No cheer for minority owners in en-bloc collective deals

Many cannot afford to buy a similar unit in same area even with the windfall they get and are forced to downgrade.

By Janice Wong
Mar 14, 2007

The rising price of replacement property is dampening the spirits of some owners in en bloc sales, even though the compensation they get from these collective deals is usually much more than if they had sold on an individual basis.

Gillman Heights condo resident Alan Khew is downgrading to an HDB flat. He wrote to AsiaOne to lament that he could not afford to live in private housing anymore, despite the fact that the largest residential en bloc sale in Singapore earned him about 50 per cent more than if he had sold it on the open market himself.

Mr Khew, 42, an IT consultant who bought his three-bedroom unit there for $560,000 in 2000, reckons that the $900,000 sales proceeds will not be enough for him to buy another condo in the same area of Alexandra. A quick check of the Classified ads shows that similar sized, 99-year leasehold condo apartments in District 4 are all above $1 million.

He said: "I have become worse off. With the proceeds, my only choice is to downgrade to a HDB. I am now forced to sell my condominium apartment with swimming pool and clubhouse facilities to downgrade to a smaller HDB apartment."

Mr Khew also felt that the voting rule was disadvantageous to minority resident owners as the National University of Singapore, controlling slightly more than half of share values in the project, has the biggest sway in the deal. NUS owns 305 apartments at Gillman Heights for off-campus staff accommodation. The current requirement of consent from owners for an en bloc sale to go through is a minimum 80 or 90 per cent of share values, depending on the age of the development.

Another disgruntled seller, who is moving from his condo in the Newton area to a 5-room HDB flat in Dover after an en bloc sale, will miss the convenience of living a stone's throw away from Orchard Road.

Said the 61-year-old bachelor: "For a person who doesn't drive, this is an important consideration. The proposed en bloc offer - while triple the price I had originally paid - will not, however, be enough to purchase a similar place in the same neighbourhood. I may be able to rent a condo in the same area for now. But will rents continue to be this cheap forever - or at least for my lifetime?"

Savills Singapore's director of business development and marketing Ku Swee Yong observed that as en bloc deals spread, more sellers from these properties will downgrade.

"Collective sales are expected to continue at this pace. The sellers have to look for replacement unit but by the time they receive their money, the prices of similar accomodation would have risen in this bullish market. In particular, those who are nearing their retirement age will not be willing to overspend and borrow from the bank, and instead will move to cheaper housing," said Mr Ku.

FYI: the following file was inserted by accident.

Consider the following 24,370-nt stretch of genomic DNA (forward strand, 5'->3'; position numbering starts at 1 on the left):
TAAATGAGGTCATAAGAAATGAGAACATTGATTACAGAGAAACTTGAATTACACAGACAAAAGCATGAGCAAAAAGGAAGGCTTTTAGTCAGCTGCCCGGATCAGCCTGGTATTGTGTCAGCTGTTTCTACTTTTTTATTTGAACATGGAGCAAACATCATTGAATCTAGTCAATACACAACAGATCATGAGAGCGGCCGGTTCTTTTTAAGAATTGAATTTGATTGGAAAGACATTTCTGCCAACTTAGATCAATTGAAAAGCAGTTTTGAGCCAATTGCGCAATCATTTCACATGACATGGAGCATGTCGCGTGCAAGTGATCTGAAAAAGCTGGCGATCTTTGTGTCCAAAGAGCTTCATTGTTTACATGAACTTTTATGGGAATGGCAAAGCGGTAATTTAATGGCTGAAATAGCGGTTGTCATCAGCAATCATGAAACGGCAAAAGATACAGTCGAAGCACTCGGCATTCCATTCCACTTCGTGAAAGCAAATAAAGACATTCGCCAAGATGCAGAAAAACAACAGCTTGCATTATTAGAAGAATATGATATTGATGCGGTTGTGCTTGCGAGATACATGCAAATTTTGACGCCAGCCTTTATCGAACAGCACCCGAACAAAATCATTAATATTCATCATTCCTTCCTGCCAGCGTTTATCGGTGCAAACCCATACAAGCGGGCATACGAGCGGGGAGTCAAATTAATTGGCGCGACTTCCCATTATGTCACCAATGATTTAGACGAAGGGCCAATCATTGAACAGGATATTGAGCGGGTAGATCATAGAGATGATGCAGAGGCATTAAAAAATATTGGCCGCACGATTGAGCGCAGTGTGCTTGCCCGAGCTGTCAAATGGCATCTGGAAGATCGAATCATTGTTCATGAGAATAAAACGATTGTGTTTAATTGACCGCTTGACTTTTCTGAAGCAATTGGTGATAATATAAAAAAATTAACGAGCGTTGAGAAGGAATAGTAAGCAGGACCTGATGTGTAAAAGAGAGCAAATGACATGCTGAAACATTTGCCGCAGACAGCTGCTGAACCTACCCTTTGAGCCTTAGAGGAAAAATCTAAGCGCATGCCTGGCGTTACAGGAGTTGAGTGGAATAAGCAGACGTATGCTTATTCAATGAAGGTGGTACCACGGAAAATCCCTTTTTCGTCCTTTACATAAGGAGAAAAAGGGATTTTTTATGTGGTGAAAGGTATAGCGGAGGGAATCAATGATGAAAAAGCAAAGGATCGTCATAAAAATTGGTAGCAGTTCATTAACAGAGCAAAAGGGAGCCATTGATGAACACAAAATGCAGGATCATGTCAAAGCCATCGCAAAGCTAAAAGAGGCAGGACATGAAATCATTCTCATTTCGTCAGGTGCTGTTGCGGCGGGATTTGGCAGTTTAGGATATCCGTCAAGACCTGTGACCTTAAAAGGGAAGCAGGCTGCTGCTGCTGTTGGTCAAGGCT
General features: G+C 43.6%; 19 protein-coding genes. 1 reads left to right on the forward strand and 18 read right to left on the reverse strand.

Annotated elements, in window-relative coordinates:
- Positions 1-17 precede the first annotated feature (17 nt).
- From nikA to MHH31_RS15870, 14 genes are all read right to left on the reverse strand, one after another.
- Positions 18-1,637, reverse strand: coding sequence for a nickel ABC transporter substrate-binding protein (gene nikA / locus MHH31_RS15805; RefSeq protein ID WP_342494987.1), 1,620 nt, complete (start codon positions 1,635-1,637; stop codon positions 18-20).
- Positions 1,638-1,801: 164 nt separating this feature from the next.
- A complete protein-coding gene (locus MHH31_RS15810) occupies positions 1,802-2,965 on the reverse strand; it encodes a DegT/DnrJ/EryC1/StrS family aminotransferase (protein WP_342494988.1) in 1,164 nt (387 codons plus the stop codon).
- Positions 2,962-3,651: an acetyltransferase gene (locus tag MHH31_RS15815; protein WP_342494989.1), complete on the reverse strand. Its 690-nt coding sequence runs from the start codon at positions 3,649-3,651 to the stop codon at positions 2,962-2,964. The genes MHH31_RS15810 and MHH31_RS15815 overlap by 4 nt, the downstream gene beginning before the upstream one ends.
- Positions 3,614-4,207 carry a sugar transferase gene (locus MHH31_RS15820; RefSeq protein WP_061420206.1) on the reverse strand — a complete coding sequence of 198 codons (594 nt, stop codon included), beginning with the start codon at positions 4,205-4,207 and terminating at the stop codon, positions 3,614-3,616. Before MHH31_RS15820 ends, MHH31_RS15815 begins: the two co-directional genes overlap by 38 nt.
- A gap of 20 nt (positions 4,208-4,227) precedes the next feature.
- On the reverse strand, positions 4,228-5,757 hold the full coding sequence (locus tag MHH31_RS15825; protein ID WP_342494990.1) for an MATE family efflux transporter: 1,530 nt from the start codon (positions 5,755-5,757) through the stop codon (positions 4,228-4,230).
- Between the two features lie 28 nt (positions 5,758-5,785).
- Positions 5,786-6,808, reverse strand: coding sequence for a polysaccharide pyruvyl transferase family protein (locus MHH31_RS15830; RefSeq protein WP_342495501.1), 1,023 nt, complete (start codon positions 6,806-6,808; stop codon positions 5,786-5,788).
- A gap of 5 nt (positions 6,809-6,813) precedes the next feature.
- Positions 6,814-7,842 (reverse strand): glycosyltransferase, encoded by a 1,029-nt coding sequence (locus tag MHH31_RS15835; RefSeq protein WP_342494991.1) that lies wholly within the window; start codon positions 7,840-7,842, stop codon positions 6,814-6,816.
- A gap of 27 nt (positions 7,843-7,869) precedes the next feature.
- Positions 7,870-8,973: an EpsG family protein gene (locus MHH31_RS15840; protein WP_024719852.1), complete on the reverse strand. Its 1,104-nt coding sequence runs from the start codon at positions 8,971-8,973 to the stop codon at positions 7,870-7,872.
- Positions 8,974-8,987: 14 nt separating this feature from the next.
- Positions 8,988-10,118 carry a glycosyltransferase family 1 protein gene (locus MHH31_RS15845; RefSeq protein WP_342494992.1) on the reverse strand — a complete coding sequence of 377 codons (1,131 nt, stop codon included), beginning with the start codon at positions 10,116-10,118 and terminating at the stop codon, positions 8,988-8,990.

Unhappy en-bloc homeowners can file an objection with the Strata Titles Board (STB). They have to do so in writing, within 21 days of the date of the notice for sale. The board may not approve the sale if it is found that the transaction was not entered into in good faith, after taking into account: The sale price for the whole development, the method of distributing the sale proceeds, or the relationship of the purchaser to any of the flat owners.

Other factors for non-approval: If the objecting unit owner suffers a financial loss, or the sale proceeds are not enough to redeem any mortgage or charge against the flat. An owner in an estate subject to an en-bloc sale will be deemed to have incurred a financial loss if the sale proceeds, after any deduction allowed by the board, are less than the price paid for the property.

As in any en-bloc deal, you can never please everyone, said ERA Singapore's assistant vice-president, Mr Eugene Lim, and STB will go through the process to see if anyone has been unfairly treated, he said.

It is rare for the STB to rule against a sale. "But if the objector proves he really suffered a loss in a clear-cut case, we wouldn't approve of the sale," STB president Tan Lian Ker was quoted as saying in a Straits Times report.

There has been a flurry of letters from minority owners standing up for themselves through the media. Ms Valarie Ong wrote to The Straits Times forum : "With all the negative consequences of en bloc sales, I request lawmakers to put themselves in the shoes of the minority and protect their quality of life."

The Government has proposed several changes. One was for a collective sale committee to be formed only at an extraordinary general meeting (EGM) arranged by the estate's management corporation (MC). Presently, such a committee can be formed ad hoc. The change is designed to achieve better accountability and transparency for all owners, not just the interested sellers.

Another change would give the Strata Titles Board power to raise the sale proceeds for minority owners if, say, they had spent a lot to renovate their homes just before they learnt of a sale. Under the proposals, STB will be given the power to increase sale proceeds to dissenting owners who have filed valid objections and who may not have been treated fairly or equitably in the distribution of sale proceeds, even if there is no bad faith on the part of the majority owners.

The proposed changes could be in place by year-end. A little too late for Mr Khew, perhaps.

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